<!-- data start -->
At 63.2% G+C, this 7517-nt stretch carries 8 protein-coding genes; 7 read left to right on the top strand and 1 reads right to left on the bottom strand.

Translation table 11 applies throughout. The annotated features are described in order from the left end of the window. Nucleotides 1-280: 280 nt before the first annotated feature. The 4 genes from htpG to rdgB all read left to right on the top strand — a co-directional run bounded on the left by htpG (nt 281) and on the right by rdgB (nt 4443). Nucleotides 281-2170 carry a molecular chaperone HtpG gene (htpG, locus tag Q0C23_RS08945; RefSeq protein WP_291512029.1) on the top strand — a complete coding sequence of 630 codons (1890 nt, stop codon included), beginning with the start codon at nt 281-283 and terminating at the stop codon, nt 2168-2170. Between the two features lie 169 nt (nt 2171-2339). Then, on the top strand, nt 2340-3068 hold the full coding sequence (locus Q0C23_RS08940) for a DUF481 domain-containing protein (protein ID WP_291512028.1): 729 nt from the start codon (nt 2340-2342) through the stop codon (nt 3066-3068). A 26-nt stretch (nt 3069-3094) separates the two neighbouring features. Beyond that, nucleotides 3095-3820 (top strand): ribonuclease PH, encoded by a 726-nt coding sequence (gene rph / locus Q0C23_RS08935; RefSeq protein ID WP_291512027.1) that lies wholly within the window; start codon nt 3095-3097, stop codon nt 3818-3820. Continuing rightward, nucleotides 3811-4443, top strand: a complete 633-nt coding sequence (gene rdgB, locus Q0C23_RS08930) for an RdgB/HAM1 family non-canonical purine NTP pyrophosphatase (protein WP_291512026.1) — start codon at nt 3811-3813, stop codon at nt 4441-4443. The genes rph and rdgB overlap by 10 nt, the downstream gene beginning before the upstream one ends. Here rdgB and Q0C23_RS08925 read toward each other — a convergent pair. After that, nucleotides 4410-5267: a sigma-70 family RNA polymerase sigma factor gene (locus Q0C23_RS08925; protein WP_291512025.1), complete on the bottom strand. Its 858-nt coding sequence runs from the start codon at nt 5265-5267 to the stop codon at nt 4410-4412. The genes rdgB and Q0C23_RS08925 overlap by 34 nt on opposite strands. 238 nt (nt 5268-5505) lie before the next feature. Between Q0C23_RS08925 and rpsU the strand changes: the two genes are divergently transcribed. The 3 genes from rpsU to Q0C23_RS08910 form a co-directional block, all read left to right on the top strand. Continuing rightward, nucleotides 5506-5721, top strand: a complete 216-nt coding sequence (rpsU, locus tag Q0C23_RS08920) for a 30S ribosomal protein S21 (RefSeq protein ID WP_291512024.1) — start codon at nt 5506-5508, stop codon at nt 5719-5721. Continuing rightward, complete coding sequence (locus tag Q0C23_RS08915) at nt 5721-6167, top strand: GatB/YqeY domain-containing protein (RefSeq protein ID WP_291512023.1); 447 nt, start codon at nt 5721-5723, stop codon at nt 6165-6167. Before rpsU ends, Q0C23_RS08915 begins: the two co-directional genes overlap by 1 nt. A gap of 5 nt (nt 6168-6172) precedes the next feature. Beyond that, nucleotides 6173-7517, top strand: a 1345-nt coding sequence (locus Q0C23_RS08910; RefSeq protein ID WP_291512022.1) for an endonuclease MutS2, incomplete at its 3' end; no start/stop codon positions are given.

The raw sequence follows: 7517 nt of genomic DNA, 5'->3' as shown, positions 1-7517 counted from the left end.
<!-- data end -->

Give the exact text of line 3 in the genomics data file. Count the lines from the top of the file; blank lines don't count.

The raw sequence follows: 7517 nt of genomic DNA, 5'->3' as shown, positions 1-7517 counted from the left end.